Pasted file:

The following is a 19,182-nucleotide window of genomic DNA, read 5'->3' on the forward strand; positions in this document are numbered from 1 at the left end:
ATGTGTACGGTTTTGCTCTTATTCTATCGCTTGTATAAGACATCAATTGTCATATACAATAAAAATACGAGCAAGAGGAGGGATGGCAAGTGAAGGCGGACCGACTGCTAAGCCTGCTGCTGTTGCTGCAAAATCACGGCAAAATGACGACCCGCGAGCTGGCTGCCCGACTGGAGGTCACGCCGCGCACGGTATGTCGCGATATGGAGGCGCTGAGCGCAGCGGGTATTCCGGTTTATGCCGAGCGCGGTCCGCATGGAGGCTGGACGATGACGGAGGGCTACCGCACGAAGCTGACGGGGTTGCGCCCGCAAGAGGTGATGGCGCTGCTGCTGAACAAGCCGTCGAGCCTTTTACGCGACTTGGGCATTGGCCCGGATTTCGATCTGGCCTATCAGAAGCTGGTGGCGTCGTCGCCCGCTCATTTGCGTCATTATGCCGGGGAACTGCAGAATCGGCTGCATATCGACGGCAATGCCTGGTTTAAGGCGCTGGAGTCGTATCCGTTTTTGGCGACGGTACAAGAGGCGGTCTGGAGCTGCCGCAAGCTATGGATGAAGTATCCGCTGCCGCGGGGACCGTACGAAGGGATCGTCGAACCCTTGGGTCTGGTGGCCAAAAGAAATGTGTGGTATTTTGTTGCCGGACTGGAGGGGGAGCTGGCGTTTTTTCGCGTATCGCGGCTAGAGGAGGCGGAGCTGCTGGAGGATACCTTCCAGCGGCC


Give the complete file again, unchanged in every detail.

The following is a 19,182-nucleotide window of genomic DNA, read 5'->3' on the forward strand; positions in this document are numbered from 1 at the left end:
ATGTGTACGGTTTTGCTCTTATTCTATCGCTTGTATAAGACATCAATTGTCATATACAATAAAAATACGAGCAAGAGGAGGGATGGCAAGTGAAGGCGGACCGACTGCTAAGCCTGCTGCTGTTGCTGCAAAATCACGGCAAAATGACGACCCGCGAGCTGGCTGCCCGACTGGAGGTCACGCCGCGCACGGTATGTCGCGATATGGAGGCGCTGAGCGCAGCGGGTATTCCGGTTTATGCCGAGCGCGGTCCGCATGGAGGCTGGACGATGACGGAGGGCTACCGCACGAAGCTGACGGGGTTGCGCCCGCAAGAGGTGATGGCGCTGCTGCTGAACAAGCCGTCGAGCCTTTTACGCGACTTGGGCATTGGCCCGGATTTCGATCTGGCCTATCAGAAGCTGGTGGCGTCGTCGCCCGCTCATTTGCGTCATTATGCCGGGGAACTGCAGAATCGGCTGCATATCGACGGCAATGCCTGGTTTAAGGCGCTGGAGTCGTATCCGTTTTTGGCGACGGTACAAGAGGCGGTCTGGAGCTGCCGCAAGCTATGGATGAAGTATCCGCTGCCGCGGGGACCGTACGAAGGGATCGTCGAACCCTTGGGTCTGGTGGCCAAAAGAAATGTGTGGTATTTTGTTGCCGGACTGGAGGGGGAGCTGGCGTTTTTTCGCGTATCGCGGCTAGAGGAGGCGGAGCTGCTGGAGGATACCTTCCAGCGGCC